Former Supreme Allied Commander: Why NATO Is a Necessity

Admiral James Stavridis (ret.), Feb. 19, 2016NATO is decidedly not a Cold War relic. When I was Supreme Allied Commander, I had over 170,000 NATO troops from all 28 nations fighting on three continents in post-Cold War missions. Of the 140,000 troops under NATO command in Afghanistan, about 50,000 came largely from our European Allies, and hundreds of them died there. On a per capita basis, nations like Canada, the Netherlands, Estonia, Great Britain and others endured high losses in combat. And yes, Mr. Trump, they were fighting terrorists in Afghanistan. Today’s NATO is not refighting Cold War battles, but is most definitely engaged in the transnational threats we all face together.

In addition to the post-Cold War activities (counter-terrorism, peacekeeping, cyber-security and so forth), NATO is today also exercising its collective defense structure by deterring Russia from further adventurism in Europe. Having now watched Vladimir Putin occupy parts of George, Moldova, Ukraine, and annex Crimea, we should all realize that his greatest desire is to break apart the NATO alliance so that he can exercise even greater influence in Europe. Therefore, the NATO exercises, training missions and deployments to the eastern border of the alliance are critical and necessary in today’s world—keeping the peace in Europe that the U.S. fought for twice in the 20th century….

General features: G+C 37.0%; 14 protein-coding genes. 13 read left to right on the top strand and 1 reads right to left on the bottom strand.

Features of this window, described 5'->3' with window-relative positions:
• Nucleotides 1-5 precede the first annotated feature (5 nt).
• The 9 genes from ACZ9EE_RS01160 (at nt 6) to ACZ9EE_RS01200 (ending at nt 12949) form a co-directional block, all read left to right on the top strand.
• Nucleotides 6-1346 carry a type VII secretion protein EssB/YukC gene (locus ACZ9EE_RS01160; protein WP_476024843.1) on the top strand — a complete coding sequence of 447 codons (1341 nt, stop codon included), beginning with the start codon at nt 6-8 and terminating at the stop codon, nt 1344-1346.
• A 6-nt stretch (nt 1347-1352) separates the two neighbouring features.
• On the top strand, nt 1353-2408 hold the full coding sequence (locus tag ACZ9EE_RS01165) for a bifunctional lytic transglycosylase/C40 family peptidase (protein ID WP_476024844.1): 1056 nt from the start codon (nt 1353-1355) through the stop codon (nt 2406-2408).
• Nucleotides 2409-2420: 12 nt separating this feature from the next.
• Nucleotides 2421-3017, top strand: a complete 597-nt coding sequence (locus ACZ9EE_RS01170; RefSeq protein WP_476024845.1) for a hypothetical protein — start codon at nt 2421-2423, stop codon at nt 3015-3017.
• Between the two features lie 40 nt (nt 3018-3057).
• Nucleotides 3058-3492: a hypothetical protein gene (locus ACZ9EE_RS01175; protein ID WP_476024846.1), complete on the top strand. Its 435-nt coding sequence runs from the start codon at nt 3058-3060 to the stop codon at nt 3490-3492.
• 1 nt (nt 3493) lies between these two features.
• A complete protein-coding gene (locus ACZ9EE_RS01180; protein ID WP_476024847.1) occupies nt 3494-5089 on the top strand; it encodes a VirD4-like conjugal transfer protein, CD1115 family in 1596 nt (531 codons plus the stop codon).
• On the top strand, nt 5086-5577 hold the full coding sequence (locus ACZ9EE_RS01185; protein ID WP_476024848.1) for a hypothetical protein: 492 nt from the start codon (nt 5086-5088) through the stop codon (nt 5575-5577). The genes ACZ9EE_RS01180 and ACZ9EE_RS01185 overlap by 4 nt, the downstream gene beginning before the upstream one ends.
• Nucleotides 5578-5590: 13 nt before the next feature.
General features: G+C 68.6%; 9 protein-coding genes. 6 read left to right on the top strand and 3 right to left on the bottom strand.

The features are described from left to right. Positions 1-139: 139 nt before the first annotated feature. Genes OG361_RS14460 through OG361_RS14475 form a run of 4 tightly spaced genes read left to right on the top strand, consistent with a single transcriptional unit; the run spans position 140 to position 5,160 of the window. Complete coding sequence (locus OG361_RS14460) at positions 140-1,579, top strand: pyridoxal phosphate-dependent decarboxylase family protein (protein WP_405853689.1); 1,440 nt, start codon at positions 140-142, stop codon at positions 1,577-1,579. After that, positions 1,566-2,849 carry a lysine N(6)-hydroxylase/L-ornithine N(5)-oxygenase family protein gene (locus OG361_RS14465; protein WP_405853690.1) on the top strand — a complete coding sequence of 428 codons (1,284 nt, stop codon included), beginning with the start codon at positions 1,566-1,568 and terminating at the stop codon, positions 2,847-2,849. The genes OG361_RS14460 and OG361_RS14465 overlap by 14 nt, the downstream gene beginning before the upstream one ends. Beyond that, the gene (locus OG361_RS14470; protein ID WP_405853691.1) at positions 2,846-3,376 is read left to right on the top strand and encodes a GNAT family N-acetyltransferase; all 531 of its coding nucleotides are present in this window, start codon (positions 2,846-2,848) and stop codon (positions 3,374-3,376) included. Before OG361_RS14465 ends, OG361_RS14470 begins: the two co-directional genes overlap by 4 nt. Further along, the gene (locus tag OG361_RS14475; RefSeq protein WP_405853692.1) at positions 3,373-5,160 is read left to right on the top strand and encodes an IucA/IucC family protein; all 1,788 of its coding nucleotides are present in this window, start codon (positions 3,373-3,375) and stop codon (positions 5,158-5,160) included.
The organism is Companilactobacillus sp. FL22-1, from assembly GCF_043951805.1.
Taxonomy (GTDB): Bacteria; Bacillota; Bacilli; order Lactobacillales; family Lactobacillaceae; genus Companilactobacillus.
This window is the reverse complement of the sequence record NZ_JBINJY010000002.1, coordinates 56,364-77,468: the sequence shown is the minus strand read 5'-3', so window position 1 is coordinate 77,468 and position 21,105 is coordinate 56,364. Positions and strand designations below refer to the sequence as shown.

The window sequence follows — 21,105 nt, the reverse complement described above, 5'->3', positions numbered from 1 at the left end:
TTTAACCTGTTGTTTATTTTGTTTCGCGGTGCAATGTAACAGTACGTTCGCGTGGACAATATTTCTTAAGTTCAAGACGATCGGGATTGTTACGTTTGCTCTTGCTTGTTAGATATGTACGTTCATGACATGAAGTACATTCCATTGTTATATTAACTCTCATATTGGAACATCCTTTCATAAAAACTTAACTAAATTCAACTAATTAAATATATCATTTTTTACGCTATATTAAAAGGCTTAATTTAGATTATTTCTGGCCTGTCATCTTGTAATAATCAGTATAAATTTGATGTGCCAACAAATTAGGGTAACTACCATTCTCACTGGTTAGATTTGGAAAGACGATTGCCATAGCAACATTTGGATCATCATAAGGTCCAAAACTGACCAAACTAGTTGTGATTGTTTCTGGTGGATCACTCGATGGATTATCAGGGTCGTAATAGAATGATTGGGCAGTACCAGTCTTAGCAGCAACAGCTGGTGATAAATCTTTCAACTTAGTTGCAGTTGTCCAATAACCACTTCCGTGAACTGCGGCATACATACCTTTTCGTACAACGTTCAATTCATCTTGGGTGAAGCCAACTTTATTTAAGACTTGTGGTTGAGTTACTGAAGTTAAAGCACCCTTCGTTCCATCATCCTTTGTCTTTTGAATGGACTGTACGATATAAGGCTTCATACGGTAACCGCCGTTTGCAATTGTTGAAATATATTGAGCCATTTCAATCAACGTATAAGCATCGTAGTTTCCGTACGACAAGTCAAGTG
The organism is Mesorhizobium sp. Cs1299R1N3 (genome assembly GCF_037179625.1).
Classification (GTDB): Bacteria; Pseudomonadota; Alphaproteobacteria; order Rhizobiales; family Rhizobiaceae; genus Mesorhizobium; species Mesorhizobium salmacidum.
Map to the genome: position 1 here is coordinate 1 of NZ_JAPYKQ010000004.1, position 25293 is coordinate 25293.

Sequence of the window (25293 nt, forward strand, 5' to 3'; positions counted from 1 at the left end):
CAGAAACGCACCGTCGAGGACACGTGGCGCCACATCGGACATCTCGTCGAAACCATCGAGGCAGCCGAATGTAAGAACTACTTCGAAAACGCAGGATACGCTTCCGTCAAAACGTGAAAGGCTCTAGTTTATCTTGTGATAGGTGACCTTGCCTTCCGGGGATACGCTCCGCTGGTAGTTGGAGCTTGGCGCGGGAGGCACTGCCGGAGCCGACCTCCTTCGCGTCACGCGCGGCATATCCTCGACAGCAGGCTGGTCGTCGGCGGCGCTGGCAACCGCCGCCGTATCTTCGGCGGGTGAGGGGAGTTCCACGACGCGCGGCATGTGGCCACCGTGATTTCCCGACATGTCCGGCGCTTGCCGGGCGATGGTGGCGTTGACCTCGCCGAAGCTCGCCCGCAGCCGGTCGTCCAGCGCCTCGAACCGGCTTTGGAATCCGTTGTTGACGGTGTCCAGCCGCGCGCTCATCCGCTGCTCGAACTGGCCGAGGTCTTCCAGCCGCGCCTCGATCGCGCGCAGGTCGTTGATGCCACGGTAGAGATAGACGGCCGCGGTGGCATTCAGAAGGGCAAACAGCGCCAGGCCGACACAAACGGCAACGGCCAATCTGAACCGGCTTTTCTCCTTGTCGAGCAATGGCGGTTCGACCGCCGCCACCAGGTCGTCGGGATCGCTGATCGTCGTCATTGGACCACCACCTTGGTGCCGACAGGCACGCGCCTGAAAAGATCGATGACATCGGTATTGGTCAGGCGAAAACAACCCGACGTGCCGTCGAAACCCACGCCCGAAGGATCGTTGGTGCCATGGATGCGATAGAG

Lastly and most important, we should continue to support and lead NATO for the most significant of all reasons: The partners share our fundamental values. Where else in the world would we find such a pool of treaty partners who value freedom, liberty, democracy and all that we cherish? We have stood together since the end of World War II, when the first Supreme Allied Commander, General Dwight Eisenhower, helped create the ethos and capability of the young alliance that followed the leadership of the United States. NATO continues to have deep and real capability and influence in the world. We would throw all that away today at great peril, and rue the decision deeply.

James Stavridis, a former NATO Commander and retired four-star Navy Admiral, is the Dean of The Fletcher School of Law and Diplomacy at Tufts University and the author of The Accidental Admiral.

Image: Admiral James Stavridis (ret.), Feb. 19, 2016 (photo: US Naval Institute)